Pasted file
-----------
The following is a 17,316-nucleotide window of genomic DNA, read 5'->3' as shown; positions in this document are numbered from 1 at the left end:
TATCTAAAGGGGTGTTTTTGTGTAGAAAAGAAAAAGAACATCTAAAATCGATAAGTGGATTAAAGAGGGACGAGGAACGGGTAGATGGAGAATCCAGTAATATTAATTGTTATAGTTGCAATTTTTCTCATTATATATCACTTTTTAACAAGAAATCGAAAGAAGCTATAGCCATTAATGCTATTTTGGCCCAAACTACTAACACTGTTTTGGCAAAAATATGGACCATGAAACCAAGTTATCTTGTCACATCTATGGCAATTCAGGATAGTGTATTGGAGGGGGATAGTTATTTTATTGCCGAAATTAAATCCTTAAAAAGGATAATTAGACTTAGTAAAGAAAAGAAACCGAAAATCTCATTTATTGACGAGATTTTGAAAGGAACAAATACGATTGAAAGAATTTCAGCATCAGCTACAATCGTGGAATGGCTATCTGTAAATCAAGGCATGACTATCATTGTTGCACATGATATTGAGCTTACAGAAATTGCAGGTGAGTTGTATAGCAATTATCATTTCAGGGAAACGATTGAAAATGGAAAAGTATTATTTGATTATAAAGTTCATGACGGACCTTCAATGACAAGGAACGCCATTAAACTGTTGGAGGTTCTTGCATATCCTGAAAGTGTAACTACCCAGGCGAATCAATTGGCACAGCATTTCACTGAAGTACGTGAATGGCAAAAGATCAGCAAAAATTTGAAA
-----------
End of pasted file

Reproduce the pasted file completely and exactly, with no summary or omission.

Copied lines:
The following is a 17,316-nucleotide window of genomic DNA, read 5'->3' as shown; positions in this document are numbered from 1 at the left end:
TATCTAAAGGGGTGTTTTTGTGTAGAAAAGAAAAAGAACATCTAAAATCGATAAGTGGATTAAAGAGGGACGAGGAACGGGTAGATGGAGAATCCAGTAATATTAATTGTTATAGTTGCAATTTTTCTCATTATATATCACTTTTTAACAAGAAATCGAAAGAAGCTATAGCCATTAATGCTATTTTGGCCCAAACTACTAACACTGTTTTGGCAAAAATATGGACCATGAAACCAAGTTATCTTGTCACATCTATGGCAATTCAGGATAGTGTATTGGAGGGGGATAGTTATTTTATTGCCGAAATTAAATCCTTAAAAAGGATAATTAGACTTAGTAAAGAAAAGAAACCGAAAATCTCATTTATTGACGAGATTTTGAAAGGAACAAATACGATTGAAAGAATTTCAGCATCAGCTACAATCGTGGAATGGCTATCTGTAAATCAAGGCATGACTATCATTGTTGCACATGATATTGAGCTTACAGAAATTGCAGGTGAGTTGTATAGCAATTATCATTTCAGGGAAACGATTGAAAATGGAAAAGTATTATTTGATTATAAAGTTCATGACGGACCTTCAATGACAAGGAACGCCATTAAACTGTTGGAGGTTCTTGCATATCCTGAAAGTGTAACTACCCAGGCGAATCAATTGGCACAGCATTTCACTGAAGTACGTGAATGGCAAAAGATCAGCAAAAATTTGAAA